College Meal Plans Should Include Meal Replacements

Jennifer Kim, Contributing Writer

It’s no secret that college students today lead hyperactive lives, helping themselves to a full load of coursework while gorging on one extracurricular activity after the next. With so much going on, it’s no surprise that many do not have the time nor inclination to sit down and eat three meals a day. As dining halls already provide to-go boxes for students on the run, meal replacements like protein shakes and Soylent, designed to provide maximum nutrition with minimal fuss, should be an integral part of college dining to fit in with this lifestyle.

Although many current meal replacement substances are advertised as an aid to lose weight, one brand claims that its drink provides all the nutritional requirements for an average adult. Soylent comes in either a powder or a ready-to-drink liquid form, transforming the time needed for a meal from 30 minutes to five. For students with an 8 a.m. class, this quick and easy alternative to cereal breakfast may solve their dilemma of having to choose between getting to class on time and having a healthy breakfast.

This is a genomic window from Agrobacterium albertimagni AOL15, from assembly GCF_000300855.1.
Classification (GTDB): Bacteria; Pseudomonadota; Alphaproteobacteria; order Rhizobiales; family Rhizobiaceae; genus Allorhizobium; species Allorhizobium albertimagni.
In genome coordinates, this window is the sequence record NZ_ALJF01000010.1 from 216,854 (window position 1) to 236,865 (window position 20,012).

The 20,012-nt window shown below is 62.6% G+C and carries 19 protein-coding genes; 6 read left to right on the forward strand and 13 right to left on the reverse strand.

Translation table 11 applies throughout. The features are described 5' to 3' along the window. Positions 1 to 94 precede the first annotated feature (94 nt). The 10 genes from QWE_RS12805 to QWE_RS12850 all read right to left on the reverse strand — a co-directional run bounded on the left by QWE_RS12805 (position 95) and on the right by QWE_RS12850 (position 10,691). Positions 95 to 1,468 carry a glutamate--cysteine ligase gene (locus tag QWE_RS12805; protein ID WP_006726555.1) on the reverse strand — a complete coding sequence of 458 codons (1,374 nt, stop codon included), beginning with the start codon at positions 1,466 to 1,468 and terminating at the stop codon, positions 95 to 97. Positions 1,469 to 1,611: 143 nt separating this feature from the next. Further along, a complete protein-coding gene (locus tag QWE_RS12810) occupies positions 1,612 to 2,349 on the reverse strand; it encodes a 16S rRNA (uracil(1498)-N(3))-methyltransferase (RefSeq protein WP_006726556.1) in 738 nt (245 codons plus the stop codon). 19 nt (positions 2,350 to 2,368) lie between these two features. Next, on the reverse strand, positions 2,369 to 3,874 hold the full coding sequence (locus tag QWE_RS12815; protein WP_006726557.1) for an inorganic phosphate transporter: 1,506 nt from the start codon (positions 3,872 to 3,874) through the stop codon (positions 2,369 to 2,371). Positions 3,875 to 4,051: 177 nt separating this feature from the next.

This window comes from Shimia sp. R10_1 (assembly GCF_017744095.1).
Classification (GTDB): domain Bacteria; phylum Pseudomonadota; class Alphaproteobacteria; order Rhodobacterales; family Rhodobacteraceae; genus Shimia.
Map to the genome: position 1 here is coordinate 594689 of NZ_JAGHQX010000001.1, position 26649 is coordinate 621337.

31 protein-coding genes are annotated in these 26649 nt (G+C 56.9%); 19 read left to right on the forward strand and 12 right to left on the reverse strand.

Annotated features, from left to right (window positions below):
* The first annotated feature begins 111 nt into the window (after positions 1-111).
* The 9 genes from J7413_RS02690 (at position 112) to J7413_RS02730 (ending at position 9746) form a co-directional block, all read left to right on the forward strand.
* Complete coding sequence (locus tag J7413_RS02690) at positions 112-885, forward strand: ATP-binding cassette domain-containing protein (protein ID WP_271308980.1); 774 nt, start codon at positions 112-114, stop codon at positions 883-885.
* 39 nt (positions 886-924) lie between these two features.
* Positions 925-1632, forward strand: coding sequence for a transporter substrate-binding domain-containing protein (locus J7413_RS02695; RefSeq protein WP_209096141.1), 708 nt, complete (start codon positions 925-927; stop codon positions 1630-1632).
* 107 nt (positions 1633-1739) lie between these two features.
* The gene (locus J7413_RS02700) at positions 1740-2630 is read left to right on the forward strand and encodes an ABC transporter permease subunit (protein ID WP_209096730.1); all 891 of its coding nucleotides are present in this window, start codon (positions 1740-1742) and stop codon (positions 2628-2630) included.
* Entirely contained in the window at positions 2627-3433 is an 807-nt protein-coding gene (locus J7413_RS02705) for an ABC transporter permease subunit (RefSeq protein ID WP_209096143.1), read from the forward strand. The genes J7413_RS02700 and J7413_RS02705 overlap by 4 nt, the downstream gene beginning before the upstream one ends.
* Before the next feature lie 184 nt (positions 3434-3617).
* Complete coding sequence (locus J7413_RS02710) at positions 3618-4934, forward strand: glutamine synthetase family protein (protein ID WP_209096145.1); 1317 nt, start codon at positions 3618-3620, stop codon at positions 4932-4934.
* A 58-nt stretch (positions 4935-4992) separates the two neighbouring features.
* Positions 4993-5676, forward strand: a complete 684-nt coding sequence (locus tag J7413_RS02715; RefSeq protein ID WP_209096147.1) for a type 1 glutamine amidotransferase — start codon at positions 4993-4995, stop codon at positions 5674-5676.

Even with the availability of time, many students do not put in the effort to create a healthy meal. For colleges that want to promote healthier eating, these meal replacement substances would provide a fast and easy way to reach their goal. Soylent, for example, contains 37 grams of carbohydrates, 21 grams of lipids and 20 grams of protein. It’s specifically designed to provide all the essential nutrients without an excess of sugars, saturated fats or cholesterol. Fitting in with NYU’s standard of providing for a variety of diets, Soylent is vegan, lactose-free and nut-free. Instead of providing a greater variety of frozen fruits and vegetables, schools should offer a station of grab-and-go nutritious meal replacements.

In addition, healthy eating does not typically come cheap. New York groceries cost 28 to 39 percent more than the national average, and eating out is, conservatively, around $15 per meal which is 50-67 percent higher than national averages. In comparison, Soylent is $2.42 per 400 kcal, or less than $4.84 for the recommended amount of 700-800 calories a meal. Even compared to the average meal plan price of $7-11 a meal, this is a very reasonable price.  

If colleges want to promote healthy eating that fits into the fast-paced lifestyle so common in campus life, they should provide these meal replacement services like they would provide any other type of food. However, students should still make the effort to sit down and have meals with real food. It’s this time, after all, that strengthens the bonds between family and friends.


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Email Jennifer Kim at [email protected].